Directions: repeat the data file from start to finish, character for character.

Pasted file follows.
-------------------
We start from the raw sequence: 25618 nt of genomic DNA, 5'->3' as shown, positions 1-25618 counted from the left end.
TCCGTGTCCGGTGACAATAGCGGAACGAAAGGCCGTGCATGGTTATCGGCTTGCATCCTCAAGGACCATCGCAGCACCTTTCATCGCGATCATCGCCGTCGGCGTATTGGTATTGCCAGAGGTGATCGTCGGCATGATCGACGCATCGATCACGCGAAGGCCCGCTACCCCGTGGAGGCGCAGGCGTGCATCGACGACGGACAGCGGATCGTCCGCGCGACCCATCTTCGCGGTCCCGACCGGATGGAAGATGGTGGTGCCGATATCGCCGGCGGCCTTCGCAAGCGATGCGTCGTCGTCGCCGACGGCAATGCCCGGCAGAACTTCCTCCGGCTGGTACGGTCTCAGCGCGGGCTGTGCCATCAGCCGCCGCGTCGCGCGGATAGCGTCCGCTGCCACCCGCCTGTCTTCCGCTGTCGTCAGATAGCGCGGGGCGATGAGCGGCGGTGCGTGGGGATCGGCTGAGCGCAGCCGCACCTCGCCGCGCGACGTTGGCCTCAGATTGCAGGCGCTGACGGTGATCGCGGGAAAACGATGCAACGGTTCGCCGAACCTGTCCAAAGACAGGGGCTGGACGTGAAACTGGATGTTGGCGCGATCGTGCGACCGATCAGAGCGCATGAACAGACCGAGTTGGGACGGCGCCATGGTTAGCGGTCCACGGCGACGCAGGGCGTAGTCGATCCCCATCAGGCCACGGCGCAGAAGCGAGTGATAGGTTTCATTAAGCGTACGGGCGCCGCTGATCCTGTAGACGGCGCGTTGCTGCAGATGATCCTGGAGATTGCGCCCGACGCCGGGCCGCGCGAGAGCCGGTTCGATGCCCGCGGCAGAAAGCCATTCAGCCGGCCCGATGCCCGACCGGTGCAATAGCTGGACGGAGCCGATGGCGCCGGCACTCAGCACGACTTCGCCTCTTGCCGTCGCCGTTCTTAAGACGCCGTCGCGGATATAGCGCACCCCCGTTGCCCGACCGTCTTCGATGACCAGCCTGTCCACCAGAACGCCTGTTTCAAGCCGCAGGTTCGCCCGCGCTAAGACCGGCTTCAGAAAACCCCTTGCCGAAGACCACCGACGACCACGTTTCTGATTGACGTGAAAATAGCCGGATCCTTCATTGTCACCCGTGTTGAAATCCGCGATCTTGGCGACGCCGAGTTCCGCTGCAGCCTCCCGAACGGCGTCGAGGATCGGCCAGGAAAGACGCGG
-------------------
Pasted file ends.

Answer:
We start from the raw sequence: 25618 nt of genomic DNA, 5'->3' as shown, positions 1-25618 counted from the left end.
TCCGTGTCCGGTGACAATAGCGGAACGAAAGGCCGTGCATGGTTATCGGCTTGCATCCTCAAGGACCATCGCAGCACCTTTCATCGCGATCATCGCCGTCGGCGTATTGGTATTGCCAGAGGTGATCGTCGGCATGATCGACGCATCGATCACGCGAAGGCCCGCTACCCCGTGGAGGCGCAGGCGTGCATCGACGACGGACAGCGGATCGTCCGCGCGACCCATCTTCGCGGTCCCGACCGGATGGAAGATGGTGGTGCCGATATCGCCGGCGGCCTTCGCAAGCGATGCGTCGTCGTCGCCGACGGCAATGCCCGGCAGAACTTCCTCCGGCTGGTACGGTCTCAGCGCGGGCTGTGCCATCAGCCGCCGCGTCGCGCGGATAGCGTCCGCTGCCACCCGCCTGTCTTCCGCTGTCGTCAGATAGCGCGGGGCGATGAGCGGCGGTGCGTGGGGATCGGCTGAGCGCAGCCGCACCTCGCCGCGCGACGTTGGCCTCAGATTGCAGGCGCTGACGGTGATCGCGGGAAAACGATGCAACGGTTCGCCGAACCTGTCCAAAGACAGGGGCTGGACGTGAAACTGGATGTTGGCGCGATCGTGCGACCGATCAGAGCGCATGAACAGACCGAGTTGGGACGGCGCCATGGTTAGCGGTCCACGGCGACGCAGGGCGTAGTCGATCCCCATCAGGCCACGGCGCAGAAGCGAGTGATAGGTTTCATTAAGCGTACGGGCGCCGCTGATCCTGTAGACGGCGCGTTGCTGCAGATGATCCTGGAGATTGCGCCCGACGCCGGGCCGCGCGAGAGCCGGTTCGATGCCCGCGGCAGAAAGCCATTCAGCCGGCCCGATGCCCGACCGGTGCAATAGCTGGACGGAGCCGATGGCGCCGGCACTCAGCACGACTTCGCCTCTTGCCGTCGCCGTTCTTAAGACGCCGTCGCGGATATAGCGCACCCCCGTTGCCCGACCGTCTTCGATGACCAGCCTGTCCACCAGAACGCCTGTTTCAAGCCGCAGGTTCGCCCGCGCTAAGACCGGCTTCAGAAAACCCCTTGCCGAAGACCACCGACGACCACGTTTCTGATTGACGTGAAAATAGCCGGATCCTTCATTGTCACCCGTGTTGAAATCCGCGATCTTGGCGACGCCGAGTTCCGCTGCAGCCTCCCGAACGGCGTCGAGGATCGGCCAGGAAAGACGCGG